Cutting off Aid to the Lebanese Army Hurts US Interests

The Israel lobby in the US Congress is trying to hold up US military assistance to Lebanon after last week’s exchange of fire at the border between Israel and Lebanon. Withholding or blocking US military aid to the Lebanese Armed Forces, however, is a short-sighted policy that will harm US interests in the Middle East and will also have negative implications in the medium to long term for Israel.

The allegation, which originates in propaganda offices in Israel, that the Lebanese armed forces have somehow been taken over by or infiltrated by Hizbullah is frankly ridiculous. The most powerful officers are Maronite Christians, and President Michel Sulaiman had been chief of staff before becoming president. Hint: Michel is not a Muslim name. Sulaiman proposed building up the armed forces in response to the border misunderstanding, and all the political factions in Lebanon– Christian, Sunni, Shiite and Druze, praised him for it. Again, this initiative is coming from the Christian leadership. Whether Hizbullah really wants the army of the central government strengthened is not clear, but they could hardly protest the shoring up of a national institution (despite being Shiite fundamentalists, Hizbullah has consistently supported a strong, united Lebanon and is among the foremost purely Lebanese nationalist forces in the country).

The silly allegation about Hizbullah and the LAF is a smear, and derives from Tel Aviv’s unease with not being able to have its way with Lebanon at will. In particular, Israeli hawks have long coveted the water resources of south Lebanon, and don’t want a strong Lebanese army and state that would put an end to that expansionist dream.

Lebanon has a small, weak, and poorly equipped army that is affected by the deep rifts of a sectarian nature in Lebanese society. A good recent study is [pdf] that of Aram Nerguizian at CSIS.

In 2008, Lebanon had only 56,000 men under arms, about half the strength of Jordan (100,000), which is not itself a signficant military power. Israel with 176,000, Syria with nearly 300,000, and Egypt with 460,000, are all towering giants in comparison. Lebanon is demographically small, at only 4 million or so, whereas Jordan is closer to 6 million, Israel to 7.2 million, Syria to 20 million, and Egypt to 81 million. So Lebanon’s small military is in part a function of its small population, though the country needs a bigger military for internal security purposes and the government should be spending 4 to 5 percent on the military budget, which it does not.

Lebanon’s army collapsed in the mid-1970s in the face of the Civil War. In the 1990s after that war was ended by a new national pact brokered at the Saudi resort city of Taef, the army began being rebuilt. It had a rival in the south of the country in the form of the Hizbullah fundamentalist Shiite militia. The LAF was stunted by the Syrian occupation, which ended in 2005. It was a bystander in the 2006 war, though the Israelis killed some officers and struck at a barracks in Beirut and at facilities as far north as Tripoli (none of these Israeli strikes on the LAF had anything to do with Tel Aviv’s war on Hizbullah. There are no Shiites in Tripoli). Since the Likudniks are saying that the Israeli officer who unfortunately died in last week’s border incident was “executed,” one would like to know if the 49 Lebanese officers Israel killed in 2006 were also executed.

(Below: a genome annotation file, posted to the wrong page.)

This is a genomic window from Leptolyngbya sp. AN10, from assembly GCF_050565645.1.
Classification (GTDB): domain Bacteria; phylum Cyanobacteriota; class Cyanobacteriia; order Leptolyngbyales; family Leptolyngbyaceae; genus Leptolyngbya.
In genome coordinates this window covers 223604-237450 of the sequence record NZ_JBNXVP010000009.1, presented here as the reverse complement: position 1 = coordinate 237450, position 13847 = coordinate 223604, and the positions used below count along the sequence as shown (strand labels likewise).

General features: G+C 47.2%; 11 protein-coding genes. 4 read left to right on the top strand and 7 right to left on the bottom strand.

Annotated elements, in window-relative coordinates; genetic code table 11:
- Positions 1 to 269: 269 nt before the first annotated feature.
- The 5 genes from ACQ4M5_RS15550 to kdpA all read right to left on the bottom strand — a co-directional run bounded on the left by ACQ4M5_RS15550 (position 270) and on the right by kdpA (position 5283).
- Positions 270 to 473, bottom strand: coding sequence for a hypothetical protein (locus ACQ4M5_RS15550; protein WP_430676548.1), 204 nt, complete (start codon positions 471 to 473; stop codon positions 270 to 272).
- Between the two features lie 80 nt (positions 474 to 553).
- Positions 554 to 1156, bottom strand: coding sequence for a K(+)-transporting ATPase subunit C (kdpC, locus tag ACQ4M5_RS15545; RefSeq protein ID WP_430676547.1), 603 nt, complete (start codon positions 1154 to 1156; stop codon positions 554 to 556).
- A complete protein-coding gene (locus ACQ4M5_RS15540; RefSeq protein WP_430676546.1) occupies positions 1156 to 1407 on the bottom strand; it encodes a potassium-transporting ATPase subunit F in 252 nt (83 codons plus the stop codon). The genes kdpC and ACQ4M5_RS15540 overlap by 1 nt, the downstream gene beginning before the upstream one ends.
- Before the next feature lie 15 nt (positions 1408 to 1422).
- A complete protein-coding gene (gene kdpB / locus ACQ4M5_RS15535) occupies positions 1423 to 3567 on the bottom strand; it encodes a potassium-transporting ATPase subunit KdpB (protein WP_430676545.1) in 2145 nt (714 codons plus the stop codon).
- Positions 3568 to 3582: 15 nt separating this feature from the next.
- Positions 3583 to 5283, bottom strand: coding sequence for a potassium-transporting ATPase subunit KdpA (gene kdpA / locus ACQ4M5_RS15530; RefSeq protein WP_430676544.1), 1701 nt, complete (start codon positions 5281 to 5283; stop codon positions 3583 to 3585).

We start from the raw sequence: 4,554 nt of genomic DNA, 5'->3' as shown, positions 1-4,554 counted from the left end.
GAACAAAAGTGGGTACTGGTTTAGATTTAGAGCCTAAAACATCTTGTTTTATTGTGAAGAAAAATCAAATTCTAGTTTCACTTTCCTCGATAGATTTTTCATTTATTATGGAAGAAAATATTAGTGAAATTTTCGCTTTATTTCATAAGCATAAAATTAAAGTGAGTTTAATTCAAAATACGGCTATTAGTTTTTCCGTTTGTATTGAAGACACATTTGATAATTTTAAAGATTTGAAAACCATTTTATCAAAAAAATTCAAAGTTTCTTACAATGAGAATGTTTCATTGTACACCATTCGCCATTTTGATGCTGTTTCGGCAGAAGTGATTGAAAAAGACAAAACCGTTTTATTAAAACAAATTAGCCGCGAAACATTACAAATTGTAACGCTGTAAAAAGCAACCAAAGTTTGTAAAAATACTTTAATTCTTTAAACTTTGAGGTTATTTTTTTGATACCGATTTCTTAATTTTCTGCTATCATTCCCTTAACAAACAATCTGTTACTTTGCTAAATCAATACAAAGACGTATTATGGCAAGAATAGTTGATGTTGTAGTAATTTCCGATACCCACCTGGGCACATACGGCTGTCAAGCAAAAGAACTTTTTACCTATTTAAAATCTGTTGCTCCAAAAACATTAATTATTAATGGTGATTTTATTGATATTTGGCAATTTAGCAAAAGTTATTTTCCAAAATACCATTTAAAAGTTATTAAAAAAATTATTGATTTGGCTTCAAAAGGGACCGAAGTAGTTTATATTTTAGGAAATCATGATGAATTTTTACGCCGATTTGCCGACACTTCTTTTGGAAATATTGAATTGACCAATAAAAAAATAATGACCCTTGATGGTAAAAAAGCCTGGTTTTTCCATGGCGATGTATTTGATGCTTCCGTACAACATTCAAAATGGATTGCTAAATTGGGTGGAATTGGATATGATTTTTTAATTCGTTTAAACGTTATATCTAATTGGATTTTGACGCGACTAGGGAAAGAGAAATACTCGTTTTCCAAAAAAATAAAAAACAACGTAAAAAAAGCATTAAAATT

A big post-2005 test of the Lebanese Armed Forces was its battle against the Fath al-Islam fundamentalist terrorist group based in the Nahr al-Bared Palestinian refugee camp, which it at length won.

When Lebanon was in political chaos in the 1970s and 1980s, that instability spilled over onto the United States. An Israeli strike on Lebanon in the mid-90s was among the things that angered 9/11 hijackers Muhammad Atta and Ziad Jarrah (the latter a secular Lebanese Sunni).

For the US to cease supporting the strengthening of Lebanon’s armed forces will have the following effects:

1. In general, a weaker army means a relatively stronger Hizbullah paramilitary, and other non-state militias such as those in the Palestinian camps would also be relatively stronger

2. The army’s attempts to assert control in the Shiite south of Lebanon will be impeded, helping Hizbullah

3. If the US does not give military aid to the Lebanese armed forces, then other global and regional actors will, including Iran. Is that what the Israel Lobby in Congress wants, to push Lebanon into Tehran’s arms?

In contrast, if the US helps quietly build up the Lebanese armed forces, at some point they will naturally overshadow Hizbullah. It is not desirable that the army be positioned as anti-Hizbullah nor that it take on the militia militarily. But in the medium term, a strong army would just be able better to assert its prerogatives. And it is better if that army is close to NATO powers, not to Iran.